It goes without saying that the COVID-19 pandemic has caused massive disruption for people worldwide since first breaking out in Wuhan in 2019, but as life starts to return to a new sort of normal, sports clubs are attempting to find ways to adjust.
In Denmark, one club in particular has attempted to find find a way to balance the need for public health with trying to give players the chance to avoid having to play in empty stadiums. After all, a big part of a professional player's life is celebrating his goals in front of thousands of fans, but unfortunately as a result of COVID-19, fans are not able to gather in the stadiums as they once used to do.
Thus, Aarhus Gymnastikforening, commonly known as AGF, decided to do something that no other club has done before: to bring its fans together virtually. The team put together a trio of giant screens ahead of their first home game against Randers which would allow up to about 200 fan images at a time and set it up in AGF's home base Ceres Park, organized by webconferencing outlet Zoom.
To make sure that Randers fans weren't left out, there was even a separate "section" for the "visiting" crowd as well. Supporters were grouped together in packs of about 18 at a time after signing up for virtual tickets for where they usually sat when attending games at Ceres Park. The groups then cycled through to allow each cohort of fans to have their faces displayed on the screens throughout the 90 minutes of the game, which ended as a 1-1 draw.
For the most part, the fans behaved themselves - although a few were ejected for some inappropriate and lewd behavior, which is hardly surprising because even during live games, there are sometimes a few obnoxious fans who just don't know how to act decently and sit back and enjoy the game. So, just as there are security guards in the stadiums, there were moderators over the Zoom feed to make sure that things were kept in order.
Danish club AGF's innovative approach allowed over 10,000 fans to enjoy a clash between the home side and visiting team Randers, which ended as a one-all stalemate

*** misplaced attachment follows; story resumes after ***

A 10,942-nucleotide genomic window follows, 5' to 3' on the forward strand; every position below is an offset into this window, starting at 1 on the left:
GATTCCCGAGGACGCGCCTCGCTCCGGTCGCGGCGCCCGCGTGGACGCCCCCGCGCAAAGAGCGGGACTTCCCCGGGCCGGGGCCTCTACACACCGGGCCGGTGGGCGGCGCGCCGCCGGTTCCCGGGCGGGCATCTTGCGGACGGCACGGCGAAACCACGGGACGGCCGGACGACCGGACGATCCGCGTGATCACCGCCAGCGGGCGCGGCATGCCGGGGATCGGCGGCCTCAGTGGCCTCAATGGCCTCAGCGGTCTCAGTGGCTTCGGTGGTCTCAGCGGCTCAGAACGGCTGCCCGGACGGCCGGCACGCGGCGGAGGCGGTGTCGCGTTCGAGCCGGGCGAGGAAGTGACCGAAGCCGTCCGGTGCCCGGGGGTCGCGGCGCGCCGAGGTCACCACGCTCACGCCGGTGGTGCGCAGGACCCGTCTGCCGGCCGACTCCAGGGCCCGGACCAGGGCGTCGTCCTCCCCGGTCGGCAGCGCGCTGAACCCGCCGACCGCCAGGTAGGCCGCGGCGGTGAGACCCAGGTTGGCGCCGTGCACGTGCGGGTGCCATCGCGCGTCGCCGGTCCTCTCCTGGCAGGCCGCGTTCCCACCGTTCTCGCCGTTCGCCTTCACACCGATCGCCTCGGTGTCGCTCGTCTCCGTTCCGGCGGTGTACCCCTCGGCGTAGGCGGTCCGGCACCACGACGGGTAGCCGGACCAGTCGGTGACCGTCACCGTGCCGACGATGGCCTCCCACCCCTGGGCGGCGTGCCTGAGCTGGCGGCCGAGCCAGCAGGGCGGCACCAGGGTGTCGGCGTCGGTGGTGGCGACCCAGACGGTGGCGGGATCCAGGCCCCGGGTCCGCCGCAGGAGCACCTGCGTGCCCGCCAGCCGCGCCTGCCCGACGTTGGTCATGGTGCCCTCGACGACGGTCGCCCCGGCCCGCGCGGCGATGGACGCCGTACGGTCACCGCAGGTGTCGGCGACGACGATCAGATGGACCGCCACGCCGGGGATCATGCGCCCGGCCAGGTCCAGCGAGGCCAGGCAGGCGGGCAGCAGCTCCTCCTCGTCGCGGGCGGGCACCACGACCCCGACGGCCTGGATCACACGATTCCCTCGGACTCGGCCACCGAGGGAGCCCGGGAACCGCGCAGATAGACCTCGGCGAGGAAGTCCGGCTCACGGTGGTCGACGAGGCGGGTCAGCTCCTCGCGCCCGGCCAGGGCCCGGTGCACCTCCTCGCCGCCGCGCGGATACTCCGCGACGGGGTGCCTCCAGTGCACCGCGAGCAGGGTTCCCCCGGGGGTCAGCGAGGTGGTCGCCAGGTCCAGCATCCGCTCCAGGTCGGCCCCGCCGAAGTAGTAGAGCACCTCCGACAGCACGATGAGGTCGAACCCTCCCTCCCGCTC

"I think it is a brilliant initiative," a fan named Mette told Live Soccer TV in a casual chat when asked about her experience with the Zoom watch party.
"While it's obviously not the same as being at the stadium, it was still a really awesome experience to share with fellow supporters, and it will be very interesting to see if other clubs not just here in Denmark but elsewhere in Europe [and around the world] emulate this model as well as we have to adjust to a 'new normal' in a world disrupted due to COVID-19.
"As it doesn't seem like this outbreak will be a one-off incident, and global pandemics may become an unfortunate reality [that could occur more and more often], it's important that teams find innovative ways to help fans support their teams as going to stadiums [and gathering in large numbers] may not be a possibility anymore."
Indeed, other clubs appear to be using Aarhus as a blueprint, with team executives from several Premier League outfits as well as in Norway looking to possibly emulate this concept for their own matches.
Aarhus, who currently sit in third spot in the Denmark Superliga, will be in action soon this Sunday, when they travel to face lock horns with sixth-placed Aalborg for the first of two meetings in three days (they will face the same team on June 10th in the Danish Cup).
AaB vs AGF Broadcast Information
Stadium: Aalborg Portland Park (Aalborg)